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Maryand vs. Virginia: The Wizards Respond

Washington Wizards point guard Gilbert Arenas seems to be getting a certain amount of attention lately for being somewhat of an entertaining fellow. As Gilbert "wrote" on his "blog" today, "We have a funny locker room." I'd submit that this is a true statement, and that, publicity levels notwithstanding, the funny extends beyond the southwest corner of the locker room, where Mr. Arenas resides. Is there lunacy elsewhere in the room? Perhaps not. But funny, yes.

For evidence, I'll turn to the following verbatim conversation, which took place before Wednesday night's game with the Spurs. That makes this dialogue nearly 48 hours old, but I don't care, because no one else has blogged it yet.

The conversation started when someone made the following observation regarding Maryland's Tuesday night loss to Virginia: "Maryland isn't very good." The cavalierly defensive Roger Mason Jr. wondered why the response to the result wasn't rather "Virginia's quite good."

"Get ranked, Mason," Brendan Haywood said.

"Why can't it be "How 'bout those 'Hoos?" Why's it have to be "Maryland isn't very good'?" Mason asked again.

Someone made a very slightly disparaging remark about Virginia, but refused to allow his name to be used.

"The hate," Mason said.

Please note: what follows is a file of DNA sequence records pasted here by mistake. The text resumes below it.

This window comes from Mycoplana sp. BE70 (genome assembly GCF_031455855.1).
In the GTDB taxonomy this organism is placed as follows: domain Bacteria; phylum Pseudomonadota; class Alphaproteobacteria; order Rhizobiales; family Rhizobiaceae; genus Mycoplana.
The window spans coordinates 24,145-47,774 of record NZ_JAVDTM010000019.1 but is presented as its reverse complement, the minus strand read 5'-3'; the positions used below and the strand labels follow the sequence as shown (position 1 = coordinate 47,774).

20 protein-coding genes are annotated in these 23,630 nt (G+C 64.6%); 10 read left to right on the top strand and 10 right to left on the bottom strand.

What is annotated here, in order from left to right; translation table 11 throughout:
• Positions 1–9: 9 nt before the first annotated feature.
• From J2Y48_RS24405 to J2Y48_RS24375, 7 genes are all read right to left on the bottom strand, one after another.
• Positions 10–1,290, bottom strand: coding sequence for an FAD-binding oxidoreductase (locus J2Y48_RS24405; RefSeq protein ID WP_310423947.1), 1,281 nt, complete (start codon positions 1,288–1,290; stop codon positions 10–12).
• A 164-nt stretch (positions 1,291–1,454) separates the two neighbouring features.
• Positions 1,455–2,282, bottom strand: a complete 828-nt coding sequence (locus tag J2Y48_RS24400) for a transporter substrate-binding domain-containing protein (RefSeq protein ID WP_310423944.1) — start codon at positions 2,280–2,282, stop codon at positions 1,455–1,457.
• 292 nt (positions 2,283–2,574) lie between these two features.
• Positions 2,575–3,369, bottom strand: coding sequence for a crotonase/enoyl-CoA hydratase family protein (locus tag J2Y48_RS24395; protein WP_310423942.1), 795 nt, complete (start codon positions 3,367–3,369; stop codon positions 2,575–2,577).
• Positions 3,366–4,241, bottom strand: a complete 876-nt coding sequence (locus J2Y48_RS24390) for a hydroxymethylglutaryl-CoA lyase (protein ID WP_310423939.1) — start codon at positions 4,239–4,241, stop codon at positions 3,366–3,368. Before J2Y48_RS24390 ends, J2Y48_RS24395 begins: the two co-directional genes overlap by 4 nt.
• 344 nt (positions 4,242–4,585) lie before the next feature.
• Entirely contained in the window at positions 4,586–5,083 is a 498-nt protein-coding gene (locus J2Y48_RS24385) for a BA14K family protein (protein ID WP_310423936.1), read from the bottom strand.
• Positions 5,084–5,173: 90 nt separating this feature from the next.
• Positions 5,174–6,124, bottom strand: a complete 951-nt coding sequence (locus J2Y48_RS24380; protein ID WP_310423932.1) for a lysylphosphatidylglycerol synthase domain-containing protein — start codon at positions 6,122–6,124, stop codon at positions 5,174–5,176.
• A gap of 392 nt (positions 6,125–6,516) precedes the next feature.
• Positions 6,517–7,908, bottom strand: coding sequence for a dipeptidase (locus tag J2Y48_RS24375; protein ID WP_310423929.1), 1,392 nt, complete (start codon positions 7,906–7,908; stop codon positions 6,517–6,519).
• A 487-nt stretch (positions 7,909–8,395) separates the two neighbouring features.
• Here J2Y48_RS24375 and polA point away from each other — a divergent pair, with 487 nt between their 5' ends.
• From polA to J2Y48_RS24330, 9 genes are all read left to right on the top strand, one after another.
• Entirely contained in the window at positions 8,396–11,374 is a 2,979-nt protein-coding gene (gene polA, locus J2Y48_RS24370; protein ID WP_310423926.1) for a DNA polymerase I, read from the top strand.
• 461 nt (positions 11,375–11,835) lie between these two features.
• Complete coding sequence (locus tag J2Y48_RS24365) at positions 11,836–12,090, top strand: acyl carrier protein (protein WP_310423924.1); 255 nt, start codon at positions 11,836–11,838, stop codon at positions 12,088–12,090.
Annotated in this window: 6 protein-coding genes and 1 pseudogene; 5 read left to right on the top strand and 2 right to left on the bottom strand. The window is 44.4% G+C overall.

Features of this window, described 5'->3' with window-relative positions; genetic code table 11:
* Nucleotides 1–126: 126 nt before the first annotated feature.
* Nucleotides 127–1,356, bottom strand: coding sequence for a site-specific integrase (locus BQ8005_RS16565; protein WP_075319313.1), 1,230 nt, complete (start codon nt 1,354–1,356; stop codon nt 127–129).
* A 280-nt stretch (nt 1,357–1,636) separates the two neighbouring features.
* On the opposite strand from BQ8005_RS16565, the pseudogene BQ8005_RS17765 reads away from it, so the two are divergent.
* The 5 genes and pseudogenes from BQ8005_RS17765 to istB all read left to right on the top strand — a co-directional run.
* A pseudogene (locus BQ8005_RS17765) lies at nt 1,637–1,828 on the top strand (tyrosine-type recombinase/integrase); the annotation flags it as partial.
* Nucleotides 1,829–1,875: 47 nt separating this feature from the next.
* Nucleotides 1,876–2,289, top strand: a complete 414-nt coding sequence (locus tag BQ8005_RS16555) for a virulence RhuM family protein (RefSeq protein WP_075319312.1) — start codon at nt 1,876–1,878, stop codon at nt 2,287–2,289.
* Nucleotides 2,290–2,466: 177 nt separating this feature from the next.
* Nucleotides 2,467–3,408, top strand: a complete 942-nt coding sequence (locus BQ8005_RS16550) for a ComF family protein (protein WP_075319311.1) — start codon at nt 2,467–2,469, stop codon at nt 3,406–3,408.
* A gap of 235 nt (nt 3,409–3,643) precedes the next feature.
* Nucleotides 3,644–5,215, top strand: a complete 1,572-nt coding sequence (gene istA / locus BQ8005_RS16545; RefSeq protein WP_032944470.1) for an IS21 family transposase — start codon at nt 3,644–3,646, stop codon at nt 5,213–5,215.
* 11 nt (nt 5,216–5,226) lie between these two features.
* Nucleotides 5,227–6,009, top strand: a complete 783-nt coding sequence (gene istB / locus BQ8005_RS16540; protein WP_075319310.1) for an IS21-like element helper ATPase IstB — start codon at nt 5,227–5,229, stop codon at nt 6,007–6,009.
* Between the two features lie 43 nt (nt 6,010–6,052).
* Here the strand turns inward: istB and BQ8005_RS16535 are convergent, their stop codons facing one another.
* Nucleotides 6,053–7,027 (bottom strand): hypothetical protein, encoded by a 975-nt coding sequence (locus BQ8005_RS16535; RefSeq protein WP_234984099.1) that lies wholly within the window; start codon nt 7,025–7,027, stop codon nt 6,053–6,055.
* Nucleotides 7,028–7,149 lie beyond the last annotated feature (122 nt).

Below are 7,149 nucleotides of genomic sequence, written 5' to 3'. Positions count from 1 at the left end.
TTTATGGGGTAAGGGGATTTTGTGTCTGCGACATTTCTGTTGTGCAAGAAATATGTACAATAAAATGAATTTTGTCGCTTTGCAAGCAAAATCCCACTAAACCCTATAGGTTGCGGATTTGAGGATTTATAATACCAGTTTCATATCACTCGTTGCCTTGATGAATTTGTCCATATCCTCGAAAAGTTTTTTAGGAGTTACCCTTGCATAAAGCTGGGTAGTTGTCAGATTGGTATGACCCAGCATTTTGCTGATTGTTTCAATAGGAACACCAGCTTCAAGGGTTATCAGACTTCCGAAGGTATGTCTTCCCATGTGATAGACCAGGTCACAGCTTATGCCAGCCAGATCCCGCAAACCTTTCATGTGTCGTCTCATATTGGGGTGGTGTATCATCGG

"Stand behind it," Haywood argued to the anonymous person. "It's not like all the other Cavs in the NBA will be mad at you," he added, laughing.

"Get off your Tar Heel high horse, Haywood," Mason said.

"I can't," Haywood apologized. "How many guys you have in the league?"

Mason: Who cares?

Haywood: How many guys you have in the league?

Mason: Who cares? Michael Jordan started that, not you.

Haywood: Hey, I don't care, I'm just reaping the benefits. I'm Nick Bakay, and I'm just livin' the dream.

Mason: All I know is your time at North Carolina and my time at Virginia, I've got more wins than you. Head-to-head, Haywood, head-to-head, Haywood.

Haywood: You don't even know what the NCAA tournament is. You just play the pools.

Mason: Nah, I averaged 30 in the NCAA tournament.

Haywood: You played one game.

Mason: But I still averaged 30 in the NCAA tournament.

Haywood: In four years. You got one NCAA tournament game.

Mason: Three years.

Haywood: My bad. Not that that's any better. Care for a bite?

With this, Haywood held out his energy bar to Mason, earning more laughter from the assembled crowd. And now, suddenly, Cal Booth--universally acknowledged as the voice of wisdom and justice in the locker room--thrust himself into the conversation.

Booth: I'll agree with what they said earlier, though: if you play one game, you can't say averaged....

Mason [sputtering]: Well what, when they ask what your average is, what are you supposed to say?

Booth: An average is more than one game.

Haywood: Yup.

Mason: But no, no it's not.

Booth: An average implies that you're adding up and dividing.

Mason: I'm not saying what it implies.

Booth: Twenty over one does not equal an average.

Mason: Hey, I averaged 30 in the tournament.

Booth: I played one NCAA tournament game, I had 20. I did not average 20 in the NCAA tournament. I played one game and had 20.

Mason: What does it average out to be?

"Twenty," someone offered.

"All right," Mason said, ending the conversation.

By Dan Steinberg  |  February 9, 2007; 3:59 PM ET
Categories:  College Basketball , Wizards  
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